How to Buy a Used Jet Ski and Not Get a Lemon
Buying a used jet ski or watercraft for sale is not the worst idea in the world. It’s cheaper than renting, and if you find one that’s been well taken care of, you could enjoy many hours of fun in the water before you need to consider investing in a new one. There are a few things you should look for when shopping for a personal watercraft. The factors below will help you determine whether or not the used jet ski is worth the price or your time. Take these tips into consideration when shopping and you should find yourself a great machine in no time.
How Many Hours Old Is It?
Get used to qualifying the worth of a jet ski or watercraft according to hours. Generally speaking, jet skis that have been used for 150 hours or more (say maybe 30 vacations or so) tend to show wear and tear. That usually means expensive maintenance and repairs. Essentially, with that much usage, a used jet ski is middle-aged. The average jet ski lasts only about 300 hours.
The hours a jet ski has been used shouldn’t be the only determining factor of your purchase, however. An older machine may actually outlast a newer one that has been poorly maintained. For example, if the jet ski was not winterized or de-winterized properly. The best seller will have all the maintenance records to prove the used jet ski has been well cared for. Ask how many hours the jet ski has been operated. Certainly, no one logs each time they go for a cruise, but they should be able to approximate how many times a year they’ve used it on vacation.
What’s the History?
Does the used jet ski you’re considering have more than one owner? Just as with a car, you want the vehicle you’re buying to have been in the surest hands. Usually, the fewer owners, the better. The problem when you buy a vehicle that has passed several hands is that maintenance records may be missing. But if they’re all there and the machine seems to be running well, a multiple-owner history may be just fine.
Where Was it Stored?
Ask, and possibly see, where the watercraft was stored by the owner. Was it in the shade or outdoors? Did it have a cover? Direct sunlight over a long period of time can be damaging to a jet ski. All elements are damaging so it’s best if it was stored in a garage, away from any exposure to sun and moisture.
Get an Expert Opinion
If everything we’ve covered here seems to check out with the used jet ski you’re looking at, you still have one more hoop to jump through. It’s time to call a mechanic. Even with a simple look-over, a mechanic will be able to determine some very important things a layman simply will not see. You’ll also need to do a test ride even if it seems to check out okay. Ask your mechanic to check for leaks and other internal problems it may have. If the owner gives you a hard time about having a mechanic check it out, move on to your next option. Another option is take the jet ski to a nearby dealership. There, you can check the compression and any flaws that you may not be able to notice.
What to Look for:
- Rust and Corrosion. These are the worst enemies of most vehicles, and watercraft are not immune to their damage either. When you see rust or corrosion, it means the watercraft was not cared for very well. Was it not hosed off after being saltwater? Did it have loose nuts or bolts that caused the decay? The battery should not be rusted. If it is, you know the vehicle may very likely have problems from its neglectful owner.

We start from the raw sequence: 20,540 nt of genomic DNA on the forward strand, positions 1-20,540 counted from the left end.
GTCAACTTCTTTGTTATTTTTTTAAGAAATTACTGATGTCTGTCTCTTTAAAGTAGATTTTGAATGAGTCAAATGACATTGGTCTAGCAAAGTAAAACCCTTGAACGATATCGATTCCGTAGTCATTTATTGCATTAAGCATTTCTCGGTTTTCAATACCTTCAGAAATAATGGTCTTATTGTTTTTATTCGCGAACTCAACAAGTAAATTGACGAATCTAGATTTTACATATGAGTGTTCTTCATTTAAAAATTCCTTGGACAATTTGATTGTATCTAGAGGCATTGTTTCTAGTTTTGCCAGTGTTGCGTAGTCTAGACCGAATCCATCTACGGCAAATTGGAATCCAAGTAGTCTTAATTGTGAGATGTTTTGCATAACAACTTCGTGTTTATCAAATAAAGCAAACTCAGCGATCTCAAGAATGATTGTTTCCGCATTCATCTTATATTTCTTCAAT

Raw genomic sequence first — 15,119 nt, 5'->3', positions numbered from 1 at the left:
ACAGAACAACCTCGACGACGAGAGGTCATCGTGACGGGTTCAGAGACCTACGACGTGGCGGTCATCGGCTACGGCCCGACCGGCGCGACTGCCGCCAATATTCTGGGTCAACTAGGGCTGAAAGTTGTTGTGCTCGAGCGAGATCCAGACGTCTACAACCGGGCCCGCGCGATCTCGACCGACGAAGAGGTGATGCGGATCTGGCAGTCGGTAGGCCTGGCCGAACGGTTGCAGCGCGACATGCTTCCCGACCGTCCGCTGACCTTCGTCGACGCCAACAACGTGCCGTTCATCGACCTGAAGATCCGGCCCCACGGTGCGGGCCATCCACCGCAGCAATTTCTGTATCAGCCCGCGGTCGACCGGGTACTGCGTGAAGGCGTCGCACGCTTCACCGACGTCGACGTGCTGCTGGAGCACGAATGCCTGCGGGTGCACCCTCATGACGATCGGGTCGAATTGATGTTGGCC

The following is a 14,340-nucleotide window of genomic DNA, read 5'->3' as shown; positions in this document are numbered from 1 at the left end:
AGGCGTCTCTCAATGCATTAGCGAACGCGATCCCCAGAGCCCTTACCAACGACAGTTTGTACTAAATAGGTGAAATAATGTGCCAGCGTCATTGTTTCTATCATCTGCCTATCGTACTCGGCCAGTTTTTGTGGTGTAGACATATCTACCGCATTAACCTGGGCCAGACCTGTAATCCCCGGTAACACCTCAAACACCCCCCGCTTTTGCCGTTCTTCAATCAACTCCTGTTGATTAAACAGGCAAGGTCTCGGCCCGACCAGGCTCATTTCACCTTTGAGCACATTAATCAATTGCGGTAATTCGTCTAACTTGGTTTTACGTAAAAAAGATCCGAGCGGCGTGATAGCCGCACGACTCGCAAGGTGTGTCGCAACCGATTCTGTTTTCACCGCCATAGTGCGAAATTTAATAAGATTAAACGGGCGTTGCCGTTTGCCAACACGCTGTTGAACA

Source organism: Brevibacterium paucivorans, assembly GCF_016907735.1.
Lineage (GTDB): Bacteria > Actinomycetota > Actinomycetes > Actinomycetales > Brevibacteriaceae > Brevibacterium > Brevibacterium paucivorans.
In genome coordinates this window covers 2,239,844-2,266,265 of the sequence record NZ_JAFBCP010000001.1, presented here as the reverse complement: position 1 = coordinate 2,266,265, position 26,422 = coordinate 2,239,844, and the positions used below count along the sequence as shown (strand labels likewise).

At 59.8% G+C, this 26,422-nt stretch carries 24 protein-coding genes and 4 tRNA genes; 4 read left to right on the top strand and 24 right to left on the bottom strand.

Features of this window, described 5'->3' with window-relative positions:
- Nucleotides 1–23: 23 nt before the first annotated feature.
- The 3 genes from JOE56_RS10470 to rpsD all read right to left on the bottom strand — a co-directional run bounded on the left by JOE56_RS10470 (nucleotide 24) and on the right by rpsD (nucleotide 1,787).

- Check the Impeller. This is really what you’d probably call a propeller. It’s what sends the watercraft forward and can be expensive to repair. Check the blades for damage and make sure it’s not rigged to stay in place.
- Is the Hull Sound? Look for cracks and dents that indicate a collision has taken place. Sometimes too much pressure on the watercraft will also make dents and cracks worsen and become very visible. Also, check for holes or frayed areas. Look closely to see if damage was patched up. If it hasn’t been fixed properly and only polished up to look good, it may break down in the water after you buy it. Look very closely.
You don’t always require a title. Some states allow that the previous owner simply sign the registration card and transfer it to you online. If there is a title being transferred over to you, see if the VIN number has been scratched out or altered. These are huge red flags. If the owner doesn’t have the title, it’s possible that he/she lost it. You can get the owner to sign a notarized lost title statement with the bill of sale. All you need is the vessel numbers to get a new title issued to you.
Used Jet Ski Pricing
Make sure to do your research well before deciding whether or not to buy a used jet ski. Get familiar with how much the model you’re considering should be listed for, as well as what it’s actually selling for. This is sometimes a big difference. If you’re looking to save a few dollars, buy when it’s not peak season. However, don’t compromise on a taking a test ride.
Jet Ski Insurance
Even if you’re buying a used watercraft, it’s still an asset you should protect with RV Insurance. You don’t have to spend much money on coverage either. Speak with an Insurance Specialist about the model and year(s) you’re considering buying to see what your premiums will look like. If you have a motorhome or trailer, you may be able to bundle for optimal savings too. Call for multiple free quotes at (866) 501-7335.
The information in this article was obtained from various sources. This content is offered for educational purposes only and does not represent contractual agreements, nor is it intended to replace manuals or instructions provided by the manufacturer or the advice of a qualified professional. The definitions, terms, and coverage in a given policy may be different than those suggested here. Such policy will be governed by the language contained therein. No warranty or appropriateness for a specific purpose is expressed or implied.